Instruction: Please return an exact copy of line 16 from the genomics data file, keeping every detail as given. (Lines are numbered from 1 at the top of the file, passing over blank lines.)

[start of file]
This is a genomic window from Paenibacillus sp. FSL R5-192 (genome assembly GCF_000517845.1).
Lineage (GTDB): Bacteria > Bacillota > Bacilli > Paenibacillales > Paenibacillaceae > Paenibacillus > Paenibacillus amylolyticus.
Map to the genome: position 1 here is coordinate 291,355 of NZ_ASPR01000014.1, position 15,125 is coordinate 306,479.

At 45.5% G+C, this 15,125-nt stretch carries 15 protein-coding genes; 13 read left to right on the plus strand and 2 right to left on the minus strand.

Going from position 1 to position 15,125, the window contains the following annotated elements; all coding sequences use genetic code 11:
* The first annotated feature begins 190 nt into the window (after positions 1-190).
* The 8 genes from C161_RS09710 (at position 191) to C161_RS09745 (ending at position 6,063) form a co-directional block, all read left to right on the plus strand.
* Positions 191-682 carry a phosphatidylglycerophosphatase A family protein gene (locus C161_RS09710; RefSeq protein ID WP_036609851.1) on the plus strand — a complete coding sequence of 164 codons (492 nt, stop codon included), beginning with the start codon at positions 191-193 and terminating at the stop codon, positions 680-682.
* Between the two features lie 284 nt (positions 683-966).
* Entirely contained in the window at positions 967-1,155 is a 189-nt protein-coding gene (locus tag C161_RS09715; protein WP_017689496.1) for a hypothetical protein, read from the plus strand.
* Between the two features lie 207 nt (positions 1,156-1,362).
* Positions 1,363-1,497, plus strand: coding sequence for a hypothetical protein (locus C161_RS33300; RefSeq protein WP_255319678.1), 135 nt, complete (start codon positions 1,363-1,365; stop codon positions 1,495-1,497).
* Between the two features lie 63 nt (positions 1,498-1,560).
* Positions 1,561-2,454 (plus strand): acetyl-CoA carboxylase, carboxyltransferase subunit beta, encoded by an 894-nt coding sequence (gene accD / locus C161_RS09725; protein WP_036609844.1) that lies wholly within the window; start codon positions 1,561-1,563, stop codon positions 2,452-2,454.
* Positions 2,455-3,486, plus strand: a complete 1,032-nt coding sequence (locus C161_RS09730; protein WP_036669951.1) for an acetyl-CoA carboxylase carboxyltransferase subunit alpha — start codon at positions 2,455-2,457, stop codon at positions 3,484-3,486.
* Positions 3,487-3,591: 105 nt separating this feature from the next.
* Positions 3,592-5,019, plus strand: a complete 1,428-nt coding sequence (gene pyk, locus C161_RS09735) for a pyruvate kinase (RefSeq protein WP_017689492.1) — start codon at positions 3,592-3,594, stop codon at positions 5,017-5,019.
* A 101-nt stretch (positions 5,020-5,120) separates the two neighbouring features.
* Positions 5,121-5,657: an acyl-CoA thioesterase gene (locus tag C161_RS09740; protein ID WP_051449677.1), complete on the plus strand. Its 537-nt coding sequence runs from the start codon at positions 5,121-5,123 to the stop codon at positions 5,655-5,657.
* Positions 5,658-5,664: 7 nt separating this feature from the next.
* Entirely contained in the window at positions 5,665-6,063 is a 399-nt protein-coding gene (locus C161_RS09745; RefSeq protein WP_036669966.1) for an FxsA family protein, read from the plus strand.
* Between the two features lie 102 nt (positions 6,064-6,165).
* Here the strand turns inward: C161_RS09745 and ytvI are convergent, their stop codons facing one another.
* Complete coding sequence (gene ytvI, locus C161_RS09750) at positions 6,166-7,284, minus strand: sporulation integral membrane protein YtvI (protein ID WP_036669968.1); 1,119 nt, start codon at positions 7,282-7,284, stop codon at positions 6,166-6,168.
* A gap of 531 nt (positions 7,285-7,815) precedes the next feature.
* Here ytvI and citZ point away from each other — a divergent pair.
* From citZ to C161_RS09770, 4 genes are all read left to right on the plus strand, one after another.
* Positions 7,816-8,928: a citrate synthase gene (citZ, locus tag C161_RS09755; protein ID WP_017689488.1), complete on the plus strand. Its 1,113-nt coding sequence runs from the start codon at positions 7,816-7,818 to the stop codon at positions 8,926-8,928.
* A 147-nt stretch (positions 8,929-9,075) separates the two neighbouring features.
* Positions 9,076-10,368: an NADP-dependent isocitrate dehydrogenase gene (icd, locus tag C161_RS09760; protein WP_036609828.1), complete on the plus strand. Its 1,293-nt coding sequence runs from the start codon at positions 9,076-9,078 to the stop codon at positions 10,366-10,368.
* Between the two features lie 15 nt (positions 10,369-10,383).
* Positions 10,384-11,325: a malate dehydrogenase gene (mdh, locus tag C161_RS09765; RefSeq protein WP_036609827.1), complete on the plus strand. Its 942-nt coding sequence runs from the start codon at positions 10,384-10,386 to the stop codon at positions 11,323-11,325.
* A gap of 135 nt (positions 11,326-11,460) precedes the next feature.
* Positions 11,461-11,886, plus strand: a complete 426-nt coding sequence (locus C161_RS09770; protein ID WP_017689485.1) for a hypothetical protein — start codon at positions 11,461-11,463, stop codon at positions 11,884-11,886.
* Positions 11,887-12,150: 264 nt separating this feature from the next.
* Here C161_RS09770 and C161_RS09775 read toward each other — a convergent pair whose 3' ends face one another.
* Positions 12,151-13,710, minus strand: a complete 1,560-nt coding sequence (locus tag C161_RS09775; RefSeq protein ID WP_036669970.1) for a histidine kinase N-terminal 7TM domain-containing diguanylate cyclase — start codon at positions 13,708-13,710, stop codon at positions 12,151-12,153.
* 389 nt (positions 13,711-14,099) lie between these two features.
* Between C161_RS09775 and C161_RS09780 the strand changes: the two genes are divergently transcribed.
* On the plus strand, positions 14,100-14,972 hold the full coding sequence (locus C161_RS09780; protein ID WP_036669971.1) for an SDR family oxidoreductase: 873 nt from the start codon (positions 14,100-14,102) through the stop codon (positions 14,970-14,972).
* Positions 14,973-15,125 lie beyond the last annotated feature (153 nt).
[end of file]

* Positions 3,487-3,591: 105 nt separating this feature from the next.